We’ve all been there … Or, in Russian, we all went through it. This happens rarely or often, but happens to everyone: we are angry (we get angry), or come out of themselves (lose our temper). Today we look at the words and phrases that will help us to express their negative emotions in English. After all, you see, this collection of words is very helpful and useful to all.
Something takes you out of yourself (makes your blood boil), you feel a growing anger (mounting anger) or simmer with rage (seething with rage)? Sometimes we go too emotional (highly emotional), wanting to immediately respond sharply (give a sharp answer). After that we can have a sad face (a face as long as a fiddle), or we can look down in the mouth (look down in the drums). Immediately comes the realization that the nerves no good (to be a nervous wreck).
Adjectives of anger in English
In case you are still angry, let us learn the top ten adjectives that express your emotions at that moment.
- Annoyed (about / at / by / with) — irritated.
Our teacher got annoyed with us for not having prepared our homework. — Our teacher was annoyed at us because we did not prepare homework.
- Disgusted (at / by / with) — disgusted.
We felt disgusted at him after his last scurvy trick. — We were disgusted to him after his latest nefarious antics.
- Frustrated (at / with) — frustrated.
I never get frustrated when I get into a traffic jam. — I never get upset if they get stuck in traffic.
- Furious (about / at / with) — enraged, furious.
She was furious with us for leaving the kids near open fire. — She was furious because the children left near an open flame.
- Incensed (at / by / with) — angry.
The mayor was incensed at his subordinates because they had not prepared his speech for press conference. — The mayor was angry with his subordinates, because they did not prepare his speech for the press conference.
- Irritated (at / by / with) — irritated (by value more than annoyed).
We all got irritated by our neighbours’ loud party. — We’ve all been frustrated because of the loud partying of our neighbors.
- Outraged (at / with) — disturbed something.
Entrepreneurs were outraged at the latest changes in taxation. — Entrepreneurs were outraged by the latest changes in taxation.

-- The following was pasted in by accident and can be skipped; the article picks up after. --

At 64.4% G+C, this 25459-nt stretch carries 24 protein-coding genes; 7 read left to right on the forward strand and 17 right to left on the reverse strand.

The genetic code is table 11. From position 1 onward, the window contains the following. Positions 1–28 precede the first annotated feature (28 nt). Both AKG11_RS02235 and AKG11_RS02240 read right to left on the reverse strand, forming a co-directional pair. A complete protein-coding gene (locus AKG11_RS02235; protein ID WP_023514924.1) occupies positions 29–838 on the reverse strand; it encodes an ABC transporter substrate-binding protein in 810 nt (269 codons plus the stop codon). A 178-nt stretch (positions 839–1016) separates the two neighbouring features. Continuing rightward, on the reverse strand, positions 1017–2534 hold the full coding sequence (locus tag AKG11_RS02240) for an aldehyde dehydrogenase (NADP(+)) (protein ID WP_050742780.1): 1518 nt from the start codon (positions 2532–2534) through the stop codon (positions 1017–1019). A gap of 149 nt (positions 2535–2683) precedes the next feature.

- Pissed off (about / at / with) — irritated; one who «get» (informal).
She was pissed off at his habit to leave socks under the sofa. — It «took» his habit of leaving socks under the bed.
- Resentful (against / at) — offended, outraged.
Terry was resentful at his superior for taking credit for his project. — Terry was hurt on his head, because he appropriated his achievements in the project.
Idioms of anger in English
And now let’s learn some idiomatic expressions can be used to display anger.
|Like a bear with sore head||Very angry, furious|
|To be cheesed off||An angry, fed up|
|To be steamed up||Boiling anger, indignant|
|To come down like a ton of bricks||Collapsed / pounce on someone|
|To go ballistic||To come into a rage|
|To go off the deep end||To come into a rage, losing control|
|To go postal||Infuriate|
|To go through the roof||Fired up to come into a rage|
|To jump down someone’s throat||Smash, «muzzle»|
|To see red||Losing self-control, angry|
|To try someone’s patience||Testing someone’s patience|
After seeing my last report my boss went ballistic. — After the chief saw my last report, he was furious.
I never try my mother’s patience and come home before 11.00 pm. — I never try the patience of my mother, and I come home at 11.00 pm.
He’s been very touchy lately, jumping down my throat every time I express my opinion. — He’s very touchy lately, I do not say a word to me every time I express my opinion.
Phrasal verbs of anger in English
Now let’s see a video about the «evil» of phrasal verbs.
- Get to smb — annoying touch.
- Wind smb up — touch.
- Piss smb off — «get» annoying.
- Work smb up — «finish», angry.
- Tick smb off — «get», «to play on the nerves.»
Result. The result is a consequence of
- Blow up — to lose his temper, temper.
- Freak out — mad, mad.
- Lash out at smb — to lash out at someone.
- Fly into a rage — to get out of yourself, to come into a rage.
- Calm down — calm.
- Chill out — complacent.
But no matter how strong was your anger, you should always be able to cope with them (to control yourself / not to lose control of yourself) and live together (live in peace and friendship). After all, no wonder they say that anger — is an ideal opportunity to utter the most impassioned speech in your life that you regret later.
I hope that our article was useful for you, and now you’re ready to test your knowledge by doing a quick test.